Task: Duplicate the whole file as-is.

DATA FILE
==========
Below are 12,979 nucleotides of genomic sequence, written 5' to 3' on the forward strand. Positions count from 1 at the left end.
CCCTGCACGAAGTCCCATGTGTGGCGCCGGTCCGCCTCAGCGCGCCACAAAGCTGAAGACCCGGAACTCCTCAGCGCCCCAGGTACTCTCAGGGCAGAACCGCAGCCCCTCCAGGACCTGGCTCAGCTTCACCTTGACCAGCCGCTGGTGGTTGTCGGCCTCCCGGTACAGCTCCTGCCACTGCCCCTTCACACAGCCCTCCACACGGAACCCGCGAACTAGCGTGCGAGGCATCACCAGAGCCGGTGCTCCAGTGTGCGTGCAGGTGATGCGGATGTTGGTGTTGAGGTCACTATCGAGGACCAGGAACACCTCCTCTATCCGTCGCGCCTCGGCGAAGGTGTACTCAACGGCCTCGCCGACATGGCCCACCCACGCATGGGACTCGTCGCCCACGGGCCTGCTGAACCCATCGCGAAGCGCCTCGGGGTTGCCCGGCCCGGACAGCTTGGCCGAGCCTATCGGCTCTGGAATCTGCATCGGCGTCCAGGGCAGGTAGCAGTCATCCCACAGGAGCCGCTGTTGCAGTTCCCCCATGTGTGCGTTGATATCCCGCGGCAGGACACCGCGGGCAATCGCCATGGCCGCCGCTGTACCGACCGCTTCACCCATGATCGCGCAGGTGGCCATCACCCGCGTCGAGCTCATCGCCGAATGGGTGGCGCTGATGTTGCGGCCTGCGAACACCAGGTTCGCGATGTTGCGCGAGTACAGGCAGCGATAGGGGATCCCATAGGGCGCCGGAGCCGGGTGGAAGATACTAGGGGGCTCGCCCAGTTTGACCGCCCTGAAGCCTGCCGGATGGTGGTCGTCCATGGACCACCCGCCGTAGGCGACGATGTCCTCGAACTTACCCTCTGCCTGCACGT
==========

Below are 12,979 nucleotides of genomic sequence, written 5' to 3' on the forward strand. Positions count from 1 at the left end.
CCCTGCACGAAGTCCCATGTGTGGCGCCGGTCCGCCTCAGCGCGCCACAAAGCTGAAGACCCGGAACTCCTCAGCGCCCCAGGTACTCTCAGGGCAGAACCGCAGCCCCTCCAGGACCTGGCTCAGCTTCACCTTGACCAGCCGCTGGTGGTTGTCGGCCTCCCGGTACAGCTCCTGCCACTGCCCCTTCACACAGCCCTCCACACGGAACCCGCGAACTAGCGTGCGAGGCATCACCAGAGCCGGTGCTCCAGTGTGCGTGCAGGTGATGCGGATGTTGGTGTTGAGGTCACTATCGAGGACCAGGAACACCTCCTCTATCCGTCGCGCCTCGGCGAAGGTGTACTCAACGGCCTCGCCGACATGGCCCACCCACGCATGGGACTCGTCGCCCACGGGCCTGCTGAACCCATCGCGAAGCGCCTCGGGGTTGCCCGGCCCGGACAGCTTGGCCGAGCCTATCGGCTCTGGAATCTGCATCGGCGTCCAGGGCAGGTAGCAGTCATCCCACAGGAGCCGCTGTTGCAGTTCCCCCATGTGTGCGTTGATATCCCGCGGCAGGACACCGCGGGCAATCGCCATGGCCGCCGCTGTACCGACCGCTTCACCCATGATCGCGCAGGTGGCCATCACCCGCGTCGAGCTCATCGCCGAATGGGTGGCGCTGATGTTGCGGCCTGCGAACACCAGGTTCGCGATGTTGCGCGAGTACAGGCAGCGATAGGGGATCCCATAGGGCGCCGGAGCCGGGTGGAAGATACTAGGGGGCTCGCCCAGTTTGACCGCCCTGAAGCCTGCCGGATGGTGGTCGTCCATGGACCACCCGCCGTAGGCGACGATGTCCTCGAACTTACCCTCTGCCTGCACGT